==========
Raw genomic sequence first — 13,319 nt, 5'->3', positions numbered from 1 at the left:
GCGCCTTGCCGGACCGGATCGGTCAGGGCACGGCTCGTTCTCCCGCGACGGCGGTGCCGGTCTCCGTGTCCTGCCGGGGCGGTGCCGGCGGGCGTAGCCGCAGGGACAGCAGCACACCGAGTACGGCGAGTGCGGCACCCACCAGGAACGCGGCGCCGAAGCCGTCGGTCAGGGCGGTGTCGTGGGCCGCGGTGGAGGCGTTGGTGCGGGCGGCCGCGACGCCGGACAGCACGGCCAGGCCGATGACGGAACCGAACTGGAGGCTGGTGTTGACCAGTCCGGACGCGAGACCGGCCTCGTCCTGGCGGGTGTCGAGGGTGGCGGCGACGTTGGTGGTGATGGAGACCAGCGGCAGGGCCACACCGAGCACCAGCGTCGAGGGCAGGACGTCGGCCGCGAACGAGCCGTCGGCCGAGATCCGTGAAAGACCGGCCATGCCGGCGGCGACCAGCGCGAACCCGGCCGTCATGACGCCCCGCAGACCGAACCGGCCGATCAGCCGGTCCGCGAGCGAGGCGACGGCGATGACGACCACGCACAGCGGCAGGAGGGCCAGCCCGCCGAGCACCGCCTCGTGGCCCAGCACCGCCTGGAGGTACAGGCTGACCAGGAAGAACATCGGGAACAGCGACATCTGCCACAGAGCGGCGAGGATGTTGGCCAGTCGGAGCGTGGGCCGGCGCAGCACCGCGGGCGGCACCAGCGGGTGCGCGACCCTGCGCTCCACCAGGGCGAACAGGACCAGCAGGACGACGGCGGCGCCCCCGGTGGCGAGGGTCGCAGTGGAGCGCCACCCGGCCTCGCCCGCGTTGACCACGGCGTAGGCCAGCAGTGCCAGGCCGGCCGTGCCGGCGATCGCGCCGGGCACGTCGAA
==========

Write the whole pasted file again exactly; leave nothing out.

Raw genomic sequence first — 13,319 nt, 5'->3', positions numbered from 1 at the left:
GCGCCTTGCCGGACCGGATCGGTCAGGGCACGGCTCGTTCTCCCGCGACGGCGGTGCCGGTCTCCGTGTCCTGCCGGGGCGGTGCCGGCGGGCGTAGCCGCAGGGACAGCAGCACACCGAGTACGGCGAGTGCGGCACCCACCAGGAACGCGGCGCCGAAGCCGTCGGTCAGGGCGGTGTCGTGGGCCGCGGTGGAGGCGTTGGTGCGGGCGGCCGCGACGCCGGACAGCACGGCCAGGCCGATGACGGAACCGAACTGGAGGCTGGTGTTGACCAGTCCGGACGCGAGACCGGCCTCGTCCTGGCGGGTGTCGAGGGTGGCGGCGACGTTGGTGGTGATGGAGACCAGCGGCAGGGCCACACCGAGCACCAGCGTCGAGGGCAGGACGTCGGCCGCGAACGAGCCGTCGGCCGAGATCCGTGAAAGACCGGCCATGCCGGCGGCGACCAGCGCGAACCCGGCCGTCATGACGCCCCGCAGACCGAACCGGCCGATCAGCCGGTCCGCGAGCGAGGCGACGGCGATGACGACCACGCACAGCGGCAGGAGGGCCAGCCCGCCGAGCACCGCCTCGTGGCCCAGCACCGCCTGGAGGTACAGGCTGACCAGGAAGAACATCGGGAACAGCGACATCTGCCACAGAGCGGCGAGGATGTTGGCCAGTCGGAGCGTGGGCCGGCGCAGCACCGCGGGCGGCACCAGCGGGTGCGCGACCCTGCGCTCCACCAGGGCGAACAGGACCAGCAGGACGACGGCGGCGCCCCCGGTGGCGAGGGTCGCAGTGGAGCGCCACCCGGCCTCGCCCGCGTTGACCACGGCGTAGGCCAGCAGTGCCAGGCCGGCCGTGCCGGCGATCGCGCCGGGCACGTCGAA